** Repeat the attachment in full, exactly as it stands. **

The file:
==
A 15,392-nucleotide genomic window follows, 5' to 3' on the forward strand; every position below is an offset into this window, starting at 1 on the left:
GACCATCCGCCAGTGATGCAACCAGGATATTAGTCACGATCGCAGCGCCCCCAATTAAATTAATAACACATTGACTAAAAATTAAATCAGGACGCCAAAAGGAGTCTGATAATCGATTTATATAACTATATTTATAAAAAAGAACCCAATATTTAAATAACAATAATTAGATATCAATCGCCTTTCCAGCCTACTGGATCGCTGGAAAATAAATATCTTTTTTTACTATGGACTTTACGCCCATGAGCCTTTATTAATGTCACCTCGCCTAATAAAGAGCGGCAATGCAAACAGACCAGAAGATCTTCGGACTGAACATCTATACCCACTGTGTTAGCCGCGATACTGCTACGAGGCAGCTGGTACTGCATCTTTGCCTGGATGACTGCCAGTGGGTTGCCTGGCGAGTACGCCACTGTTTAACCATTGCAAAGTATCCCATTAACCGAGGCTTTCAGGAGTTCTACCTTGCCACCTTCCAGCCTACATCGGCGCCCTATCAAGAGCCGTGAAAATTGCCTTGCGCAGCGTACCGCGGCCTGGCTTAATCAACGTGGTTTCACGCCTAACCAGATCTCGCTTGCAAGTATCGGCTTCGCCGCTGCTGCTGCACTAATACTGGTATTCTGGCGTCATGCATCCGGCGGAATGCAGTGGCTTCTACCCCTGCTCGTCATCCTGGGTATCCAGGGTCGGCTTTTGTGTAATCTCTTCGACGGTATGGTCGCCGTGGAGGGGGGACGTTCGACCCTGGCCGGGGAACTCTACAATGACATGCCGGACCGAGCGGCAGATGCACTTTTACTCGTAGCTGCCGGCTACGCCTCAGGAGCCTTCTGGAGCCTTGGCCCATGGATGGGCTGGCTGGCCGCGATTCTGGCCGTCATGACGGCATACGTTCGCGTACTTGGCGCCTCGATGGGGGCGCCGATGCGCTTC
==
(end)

A 15,392-nucleotide genomic window follows, 5' to 3' on the forward strand; every position below is an offset into this window, starting at 1 on the left:
GACCATCCGCCAGTGATGCAACCAGGATATTAGTCACGATCGCAGCGCCCCCAATTAAATTAATAACACATTGACTAAAAATTAAATCAGGACGCCAAAAGGAGTCTGATAATCGATTTATATAACTATATTTATAAAAAAGAACCCAATATTTAAATAACAATAATTAGATATCAATCGCCTTTCCAGCCTACTGGATCGCTGGAAAATAAATATCTTTTTTTACTATGGACTTTACGCCCATGAGCCTTTATTAATGTCACCTCGCCTAATAAAGAGCGGCAATGCAAACAGACCAGAAGATCTTCGGACTGAACATCTATACCCACTGTGTTAGCCGCGATACTGCTACGAGGCAGCTGGTACTGCATCTTTGCCTGGATGACTGCCAGTGGGTTGCCTGGCGAGTACGCCACTGTTTAACCATTGCAAAGTATCCCATTAACCGAGGCTTTCAGGAGTTCTACCTTGCCACCTTCCAGCCTACATCGGCGCCCTATCAAGAGCCGTGAAAATTGCCTTGCGCAGCGTACCGCGGCCTGGCTTAATCAACGTGGTTTCACGCCTAACCAGATCTCGCTTGCAAGTATCGGCTTCGCCGCTGCTGCTGCACTAATACTGGTATTCTGGCGTCATGCATCCGGCGGAATGCAGTGGCTTCTACCCCTGCTCGTCATCCTGGGTATCCAGGGTCGGCTTTTGTGTAATCTCTTCGACGGTATGGTCGCCGTGGAGGGGGGACGTTCGACCCTGGCCGGGGAACTCTACAATGACATGCCGGACCGAGCGGCAGATGCACTTTTACTCGTAGCTGCCGGCTACGCCTCAGGAGCCTTCTGGAGCCTTGGCCCATGGATGGGCTGGCTGGCCGCGATTCTGGCCGTCATGACGGCATACGTTCGCGTACTTGGCGCCTCGATGGGGGCGCCGATGCGCTTC